Posted: May 2nd, 2013 | Author: Patrick Thornton | Filed under: Podcasts | Tags: CNN, Jon Stewart, journalism, New York Post, Reddit, social media, Vine | No Comments »
We discuss the Boston Marathon bombings, journalism and social media.
A lot of people didn’t have their finest hour. We’re looking at you CNN.
Social media was a big part of the story of this event — and the non-stories.
Listen to this week’s episode:
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Posted: July 18th, 2012 | Author: Patrick Thornton | Filed under: Podcasts | Tags: Affordable Care Act, CNN, Code Year, computer science, Fox News, Jeff Atwood, Justice Roberts, President Obama, programming, Supreme Court | No Comments »
We’re back after a few illnesses.
We promise not to get you sick.
We have a lively discussion about whether or not everyone should learn to code. And should computer science be a required part of the K-12 curriculum?
We also discuss how CNN, Fox News and other outlets botched the Affordable Care Act decision. What’s the value in being first and wrong?
We also have a tribute to one of Jeremy’s favorite authors, Donald J. Sobol, creator of Encyclopedia Brown, who just passed away.
Listen to this week’s show:
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Posted: November 29th, 2011 | Author: Patrick Thornton | Filed under: Main | Tags: CNN, Facebook, Japan earthquake, meter, most shared, news stories, paywall, Steve Jobs, The Huffington Post, The New York Times, The Wall Street Journal, Washington Post, Yahoo! | No Comments »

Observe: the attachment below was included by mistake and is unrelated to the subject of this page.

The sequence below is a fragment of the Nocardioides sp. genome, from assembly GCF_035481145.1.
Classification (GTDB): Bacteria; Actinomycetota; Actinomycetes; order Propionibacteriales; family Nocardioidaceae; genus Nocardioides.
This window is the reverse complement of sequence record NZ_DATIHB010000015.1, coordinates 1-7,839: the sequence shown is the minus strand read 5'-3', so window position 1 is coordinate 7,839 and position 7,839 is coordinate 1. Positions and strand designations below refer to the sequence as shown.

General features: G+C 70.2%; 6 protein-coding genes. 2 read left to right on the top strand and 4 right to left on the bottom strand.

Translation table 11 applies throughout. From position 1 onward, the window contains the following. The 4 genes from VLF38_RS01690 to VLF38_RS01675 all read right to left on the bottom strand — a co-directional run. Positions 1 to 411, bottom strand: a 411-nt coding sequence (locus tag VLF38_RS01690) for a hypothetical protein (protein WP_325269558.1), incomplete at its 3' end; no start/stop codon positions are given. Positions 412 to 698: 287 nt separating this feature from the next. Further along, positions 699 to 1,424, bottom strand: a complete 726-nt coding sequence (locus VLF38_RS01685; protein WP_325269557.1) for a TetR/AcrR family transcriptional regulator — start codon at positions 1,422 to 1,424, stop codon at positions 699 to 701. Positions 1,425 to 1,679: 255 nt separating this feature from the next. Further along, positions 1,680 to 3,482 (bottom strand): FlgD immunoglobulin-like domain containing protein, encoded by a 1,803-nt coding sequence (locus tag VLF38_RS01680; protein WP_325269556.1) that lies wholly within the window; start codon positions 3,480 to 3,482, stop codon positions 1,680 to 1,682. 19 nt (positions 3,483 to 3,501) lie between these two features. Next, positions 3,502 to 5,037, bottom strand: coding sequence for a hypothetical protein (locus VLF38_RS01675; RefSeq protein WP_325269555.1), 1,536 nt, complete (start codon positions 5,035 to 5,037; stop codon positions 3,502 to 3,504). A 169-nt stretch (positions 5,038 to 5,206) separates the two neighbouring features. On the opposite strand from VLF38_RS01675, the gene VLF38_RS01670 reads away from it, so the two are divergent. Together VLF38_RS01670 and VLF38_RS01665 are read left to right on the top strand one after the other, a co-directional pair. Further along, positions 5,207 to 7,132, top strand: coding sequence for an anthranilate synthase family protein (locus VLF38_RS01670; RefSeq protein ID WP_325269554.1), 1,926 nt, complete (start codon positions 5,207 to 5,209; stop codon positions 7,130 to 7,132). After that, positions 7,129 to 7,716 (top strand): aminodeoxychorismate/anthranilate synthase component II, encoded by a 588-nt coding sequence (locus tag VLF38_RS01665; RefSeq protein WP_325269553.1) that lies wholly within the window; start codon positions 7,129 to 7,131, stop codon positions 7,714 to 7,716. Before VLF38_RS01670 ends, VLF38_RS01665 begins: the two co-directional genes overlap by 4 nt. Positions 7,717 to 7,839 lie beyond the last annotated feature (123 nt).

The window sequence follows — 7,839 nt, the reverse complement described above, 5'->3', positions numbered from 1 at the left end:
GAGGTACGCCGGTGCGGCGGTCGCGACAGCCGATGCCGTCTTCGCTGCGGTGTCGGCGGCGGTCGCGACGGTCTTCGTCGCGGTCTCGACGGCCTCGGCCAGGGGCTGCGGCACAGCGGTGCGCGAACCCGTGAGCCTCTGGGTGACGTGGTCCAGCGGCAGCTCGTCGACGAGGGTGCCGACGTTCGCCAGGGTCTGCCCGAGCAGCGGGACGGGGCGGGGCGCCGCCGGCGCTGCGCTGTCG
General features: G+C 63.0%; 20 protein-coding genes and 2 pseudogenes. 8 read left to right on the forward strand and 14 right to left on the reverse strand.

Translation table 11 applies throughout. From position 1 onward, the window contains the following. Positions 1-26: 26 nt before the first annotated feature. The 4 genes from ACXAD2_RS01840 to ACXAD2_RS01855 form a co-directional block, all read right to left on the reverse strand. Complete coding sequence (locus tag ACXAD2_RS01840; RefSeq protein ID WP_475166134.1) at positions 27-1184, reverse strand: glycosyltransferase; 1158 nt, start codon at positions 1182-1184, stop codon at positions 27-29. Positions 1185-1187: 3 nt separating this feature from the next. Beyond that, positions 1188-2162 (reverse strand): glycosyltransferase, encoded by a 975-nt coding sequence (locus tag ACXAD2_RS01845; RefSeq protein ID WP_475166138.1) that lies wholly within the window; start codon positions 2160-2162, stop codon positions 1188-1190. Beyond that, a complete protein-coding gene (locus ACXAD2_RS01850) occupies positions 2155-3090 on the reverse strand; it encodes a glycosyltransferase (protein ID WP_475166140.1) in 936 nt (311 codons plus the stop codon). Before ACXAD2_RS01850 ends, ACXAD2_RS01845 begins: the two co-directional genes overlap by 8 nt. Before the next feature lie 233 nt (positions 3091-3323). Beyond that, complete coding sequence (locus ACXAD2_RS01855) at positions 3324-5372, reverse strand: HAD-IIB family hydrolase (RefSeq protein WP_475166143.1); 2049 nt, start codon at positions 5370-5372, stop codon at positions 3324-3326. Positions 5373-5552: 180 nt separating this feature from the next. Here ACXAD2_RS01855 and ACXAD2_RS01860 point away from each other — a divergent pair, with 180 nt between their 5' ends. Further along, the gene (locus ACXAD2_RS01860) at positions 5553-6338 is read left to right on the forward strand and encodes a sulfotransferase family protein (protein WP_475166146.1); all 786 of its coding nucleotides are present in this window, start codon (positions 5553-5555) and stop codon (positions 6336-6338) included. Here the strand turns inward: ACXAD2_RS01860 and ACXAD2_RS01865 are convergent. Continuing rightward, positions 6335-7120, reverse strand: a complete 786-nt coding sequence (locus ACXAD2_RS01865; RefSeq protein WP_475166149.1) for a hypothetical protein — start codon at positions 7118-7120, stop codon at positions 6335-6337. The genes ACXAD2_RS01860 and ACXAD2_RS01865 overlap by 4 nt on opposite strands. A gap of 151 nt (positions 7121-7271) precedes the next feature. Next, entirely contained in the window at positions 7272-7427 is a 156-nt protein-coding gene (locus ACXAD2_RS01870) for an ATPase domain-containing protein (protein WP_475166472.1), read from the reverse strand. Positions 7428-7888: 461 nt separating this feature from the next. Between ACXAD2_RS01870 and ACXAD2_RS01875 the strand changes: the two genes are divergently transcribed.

Facebook’s list of top 40 most shared articles in 2011 contains stories from only six news organizations.
A few things that stand out to me:
- Hard news is not very popular. Opinion pieces are. The one major exception was the earthquake and tsunami in Japan.
- Yahoo! is struggling but Yahoo! News is a major destination for news and its stories — largely not hard hitting stories — are popular on social media sites.
- The top five most shared stories — except the top one about the massive earthquake and tsunami in Japan — are all largely fluff pieces. Gems such as “Parents, don’t dress your girls like tramps.” CNN in particular is really good at these link-bait stories.
- The Wall Street Journal has only one story in the top 40. This is no doubt largely due to the paywall that the Journal has set up. The NYT’s 20 story meter on the other hand clearly encourages more sharing. Any pay wall that doesn’t even allow people to taste your journalism is probably doomed in this social era. How will people even discover if they want to pay for the Journal? The NYT at least encourages people to try before they buy and its meter is built to work well with social media.
- The Washington Post is low on the list. Will the new social reader app change this? I’d really like to see next year’s data.
- Steve Jobs, his life and his death were popular on social media sites.